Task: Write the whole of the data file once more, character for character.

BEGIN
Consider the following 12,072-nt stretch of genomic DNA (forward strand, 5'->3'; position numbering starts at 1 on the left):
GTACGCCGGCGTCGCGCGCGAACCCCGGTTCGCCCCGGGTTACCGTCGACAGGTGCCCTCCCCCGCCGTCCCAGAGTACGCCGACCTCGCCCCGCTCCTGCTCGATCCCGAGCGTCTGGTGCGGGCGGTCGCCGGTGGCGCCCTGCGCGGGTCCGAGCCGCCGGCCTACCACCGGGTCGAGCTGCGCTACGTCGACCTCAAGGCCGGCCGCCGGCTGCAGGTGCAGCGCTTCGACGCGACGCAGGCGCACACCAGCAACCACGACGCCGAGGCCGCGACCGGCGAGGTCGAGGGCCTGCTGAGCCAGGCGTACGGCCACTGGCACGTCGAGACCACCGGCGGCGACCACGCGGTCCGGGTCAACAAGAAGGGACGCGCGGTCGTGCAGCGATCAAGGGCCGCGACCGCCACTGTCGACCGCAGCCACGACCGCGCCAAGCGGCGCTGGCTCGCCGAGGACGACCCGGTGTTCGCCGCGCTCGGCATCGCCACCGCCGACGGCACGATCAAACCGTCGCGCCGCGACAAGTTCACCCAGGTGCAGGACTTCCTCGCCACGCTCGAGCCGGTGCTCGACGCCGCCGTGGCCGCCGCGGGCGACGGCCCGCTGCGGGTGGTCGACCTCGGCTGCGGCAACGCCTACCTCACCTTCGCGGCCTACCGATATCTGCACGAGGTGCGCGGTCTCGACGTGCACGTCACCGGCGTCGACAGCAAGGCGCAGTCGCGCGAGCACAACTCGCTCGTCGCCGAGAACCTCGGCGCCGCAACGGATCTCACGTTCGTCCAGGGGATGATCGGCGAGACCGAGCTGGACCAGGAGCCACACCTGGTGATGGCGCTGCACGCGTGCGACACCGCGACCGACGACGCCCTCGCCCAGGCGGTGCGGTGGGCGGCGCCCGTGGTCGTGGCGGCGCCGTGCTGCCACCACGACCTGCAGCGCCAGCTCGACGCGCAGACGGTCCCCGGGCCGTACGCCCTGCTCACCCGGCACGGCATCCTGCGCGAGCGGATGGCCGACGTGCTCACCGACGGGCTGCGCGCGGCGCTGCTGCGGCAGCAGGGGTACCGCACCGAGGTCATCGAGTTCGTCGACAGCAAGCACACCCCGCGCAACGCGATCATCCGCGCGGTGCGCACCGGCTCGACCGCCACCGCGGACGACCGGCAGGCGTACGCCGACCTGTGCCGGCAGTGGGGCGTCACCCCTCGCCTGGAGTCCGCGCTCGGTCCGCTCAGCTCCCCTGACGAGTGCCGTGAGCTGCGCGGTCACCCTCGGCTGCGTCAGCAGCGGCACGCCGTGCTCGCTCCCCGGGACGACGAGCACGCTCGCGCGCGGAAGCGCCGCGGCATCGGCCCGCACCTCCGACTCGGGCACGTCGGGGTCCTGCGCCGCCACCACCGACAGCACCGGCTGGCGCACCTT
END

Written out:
Consider the following 12,072-nt stretch of genomic DNA (forward strand, 5'->3'; position numbering starts at 1 on the left):
GTACGCCGGCGTCGCGCGCGAACCCCGGTTCGCCCCGGGTTACCGTCGACAGGTGCCCTCCCCCGCCGTCCCAGAGTACGCCGACCTCGCCCCGCTCCTGCTCGATCCCGAGCGTCTGGTGCGGGCGGTCGCCGGTGGCGCCCTGCGCGGGTCCGAGCCGCCGGCCTACCACCGGGTCGAGCTGCGCTACGTCGACCTCAAGGCCGGCCGCCGGCTGCAGGTGCAGCGCTTCGACGCGACGCAGGCGCACACCAGCAACCACGACGCCGAGGCCGCGACCGGCGAGGTCGAGGGCCTGCTGAGCCAGGCGTACGGCCACTGGCACGTCGAGACCACCGGCGGCGACCACGCGGTCCGGGTCAACAAGAAGGGACGCGCGGTCGTGCAGCGATCAAGGGCCGCGACCGCCACTGTCGACCGCAGCCACGACCGCGCCAAGCGGCGCTGGCTCGCCGAGGACGACCCGGTGTTCGCCGCGCTCGGCATCGCCACCGCCGACGGCACGATCAAACCGTCGCGCCGCGACAAGTTCACCCAGGTGCAGGACTTCCTCGCCACGCTCGAGCCGGTGCTCGACGCCGCCGTGGCCGCCGCGGGCGACGGCCCGCTGCGGGTGGTCGACCTCGGCTGCGGCAACGCCTACCTCACCTTCGCGGCCTACCGATATCTGCACGAGGTGCGCGGTCTCGACGTGCACGTCACCGGCGTCGACAGCAAGGCGCAGTCGCGCGAGCACAACTCGCTCGTCGCCGAGAACCTCGGCGCCGCAACGGATCTCACGTTCGTCCAGGGGATGATCGGCGAGACCGAGCTGGACCAGGAGCCACACCTGGTGATGGCGCTGCACGCGTGCGACACCGCGACCGACGACGCCCTCGCCCAGGCGGTGCGGTGGGCGGCGCCCGTGGTCGTGGCGGCGCCGTGCTGCCACCACGACCTGCAGCGCCAGCTCGACGCGCAGACGGTCCCCGGGCCGTACGCCCTGCTCACCCGGCACGGCATCCTGCGCGAGCGGATGGCCGACGTGCTCACCGACGGGCTGCGCGCGGCGCTGCTGCGGCAGCAGGGGTACCGCACCGAGGTCATCGAGTTCGTCGACAGCAAGCACACCCCGCGCAACGCGATCATCCGCGCGGTGCGCACCGGCTCGACCGCCACCGCGGACGACCGGCAGGCGTACGCCGACCTGTGCCGGCAGTGGGGCGTCACCCCTCGCCTGGAGTCCGCGCTCGGTCCGCTCAGCTCCCCTGACGAGTGCCGTGAGCTGCGCGGTCACCCTCGGCTGCGTCAGCAGCGGCACGCCGTGCTCGCTCCCCGGGACGACGAGCACGCTCGCGCGCGGAAGCGCCGCGGCATCGGCCCGCACCTCCGACTCGGGCACGTCGGGGTCCTGCGCCGCCACCACCGACAGCACCGGCTGGCGCACCTT